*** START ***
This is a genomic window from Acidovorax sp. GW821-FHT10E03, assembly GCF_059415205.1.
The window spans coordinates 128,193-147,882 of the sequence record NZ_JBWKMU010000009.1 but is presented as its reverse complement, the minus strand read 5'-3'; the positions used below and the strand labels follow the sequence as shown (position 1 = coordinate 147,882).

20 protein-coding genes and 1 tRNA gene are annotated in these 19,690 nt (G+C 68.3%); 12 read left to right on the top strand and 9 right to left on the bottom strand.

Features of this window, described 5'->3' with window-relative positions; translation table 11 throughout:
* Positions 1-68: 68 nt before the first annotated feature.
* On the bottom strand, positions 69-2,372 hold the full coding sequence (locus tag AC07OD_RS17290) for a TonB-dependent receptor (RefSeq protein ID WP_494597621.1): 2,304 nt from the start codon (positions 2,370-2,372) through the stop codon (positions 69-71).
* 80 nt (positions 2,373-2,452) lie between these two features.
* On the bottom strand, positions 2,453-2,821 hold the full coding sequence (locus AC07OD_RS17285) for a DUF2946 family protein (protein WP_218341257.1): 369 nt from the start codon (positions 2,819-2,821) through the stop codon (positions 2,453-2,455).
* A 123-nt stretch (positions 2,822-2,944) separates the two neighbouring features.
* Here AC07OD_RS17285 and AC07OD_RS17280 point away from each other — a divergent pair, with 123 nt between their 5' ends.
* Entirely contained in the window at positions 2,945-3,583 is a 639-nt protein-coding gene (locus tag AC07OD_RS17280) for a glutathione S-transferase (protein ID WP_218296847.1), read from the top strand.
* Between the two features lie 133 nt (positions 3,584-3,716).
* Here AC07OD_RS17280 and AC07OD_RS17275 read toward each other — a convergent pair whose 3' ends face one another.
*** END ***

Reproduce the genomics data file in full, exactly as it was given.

This is a genomic window from Acidovorax sp. GW821-FHT10E03, assembly GCF_059415205.1.
The window spans coordinates 128,193-147,882 of the sequence record NZ_JBWKMU010000009.1 but is presented as its reverse complement, the minus strand read 5'-3'; the positions used below and the strand labels follow the sequence as shown (position 1 = coordinate 147,882).

20 protein-coding genes and 1 tRNA gene are annotated in these 19,690 nt (G+C 68.3%); 12 read left to right on the top strand and 9 right to left on the bottom strand.

Features of this window, described 5'->3' with window-relative positions; translation table 11 throughout:
* Positions 1-68: 68 nt before the first annotated feature.
* On the bottom strand, positions 69-2,372 hold the full coding sequence (locus tag AC07OD_RS17290) for a TonB-dependent receptor (RefSeq protein ID WP_494597621.1): 2,304 nt from the start codon (positions 2,370-2,372) through the stop codon (positions 69-71).
* 80 nt (positions 2,373-2,452) lie between these two features.
* On the bottom strand, positions 2,453-2,821 hold the full coding sequence (locus AC07OD_RS17285) for a DUF2946 family protein (protein WP_218341257.1): 369 nt from the start codon (positions 2,819-2,821) through the stop codon (positions 2,453-2,455).
* A 123-nt stretch (positions 2,822-2,944) separates the two neighbouring features.
* Here AC07OD_RS17285 and AC07OD_RS17280 point away from each other — a divergent pair, with 123 nt between their 5' ends.
* Entirely contained in the window at positions 2,945-3,583 is a 639-nt protein-coding gene (locus tag AC07OD_RS17280) for a glutathione S-transferase (protein ID WP_218296847.1), read from the top strand.
* Between the two features lie 133 nt (positions 3,584-3,716).
* Here AC07OD_RS17280 and AC07OD_RS17275 read toward each other — a convergent pair whose 3' ends face one another.